The importance of using realistic evolutionary models for retrodicting proteomes

Kyung Mo Kim, Arshan Nasir, Gustavo Caetano-Anollés

Research output: Contribution to journalArticlepeer-review


The reconstruction of phylogenetic trees from molecular data requires selecting models of molecular evolution that adequately describe known processes of change. Operationally, these models optimize molecular changes along branches of the trees. The underlying processes must be realistic and must comply with well-supported biological assumptions. In a recent paper, a new model of proteome evolution that penalizes growth of the protein world provides an 'upside down' phylogeny and identifies a very complex ancestor of diversified life. Here we show that the model is phylogenetically self-inconsistent and at odds with considerable background knowledge, including the scale-free property of domain networks, genomic scaling laws, and the principle of continuity that supports the tenets of ideographic analysis and evolutionary thinking. While technical and conceptual limitations invalidate the main conclusions of the study, including the existence of bottlenecks in protein evolution caused by planetary cataclysms, we use the example to highlight the complexities and pitfalls of retrodiction in phylogenetic and phylogenomic analyses and reexamine the framework of ideographic exploration that is used in scientific inquiry.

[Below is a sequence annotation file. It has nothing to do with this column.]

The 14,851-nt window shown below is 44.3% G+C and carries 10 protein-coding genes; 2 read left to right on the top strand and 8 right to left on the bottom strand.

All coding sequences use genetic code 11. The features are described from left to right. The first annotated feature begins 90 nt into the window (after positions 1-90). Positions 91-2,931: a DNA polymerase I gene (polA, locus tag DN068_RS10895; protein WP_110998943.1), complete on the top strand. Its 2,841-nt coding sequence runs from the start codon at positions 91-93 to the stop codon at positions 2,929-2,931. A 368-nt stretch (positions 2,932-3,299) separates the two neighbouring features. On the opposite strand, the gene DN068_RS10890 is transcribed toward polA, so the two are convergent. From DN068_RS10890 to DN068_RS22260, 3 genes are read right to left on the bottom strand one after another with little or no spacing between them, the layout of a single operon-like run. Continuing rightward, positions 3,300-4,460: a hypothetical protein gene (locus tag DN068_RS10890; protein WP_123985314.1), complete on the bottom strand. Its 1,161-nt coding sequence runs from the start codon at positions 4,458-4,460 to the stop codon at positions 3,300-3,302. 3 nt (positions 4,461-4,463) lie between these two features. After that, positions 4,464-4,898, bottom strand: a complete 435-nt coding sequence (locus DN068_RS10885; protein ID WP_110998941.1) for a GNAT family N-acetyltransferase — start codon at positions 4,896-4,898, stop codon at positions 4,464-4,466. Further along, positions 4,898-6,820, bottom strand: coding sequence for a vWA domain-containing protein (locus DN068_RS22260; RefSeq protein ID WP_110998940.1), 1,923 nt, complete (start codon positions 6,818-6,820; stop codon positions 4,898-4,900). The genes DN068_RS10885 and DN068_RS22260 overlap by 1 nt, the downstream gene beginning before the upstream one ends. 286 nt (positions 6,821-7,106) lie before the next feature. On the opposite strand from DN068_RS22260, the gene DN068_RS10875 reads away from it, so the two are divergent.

Original languageEnglish (US)
Pages (from-to)129-137
Number of pages9
Issue number1
StatePublished - Apr 2014


  • Evolution
  • Fold superfamily
  • Phylogenetics
  • Superkingdoms
  • Tree of life

ASJC Scopus subject areas

  • Biochemistry


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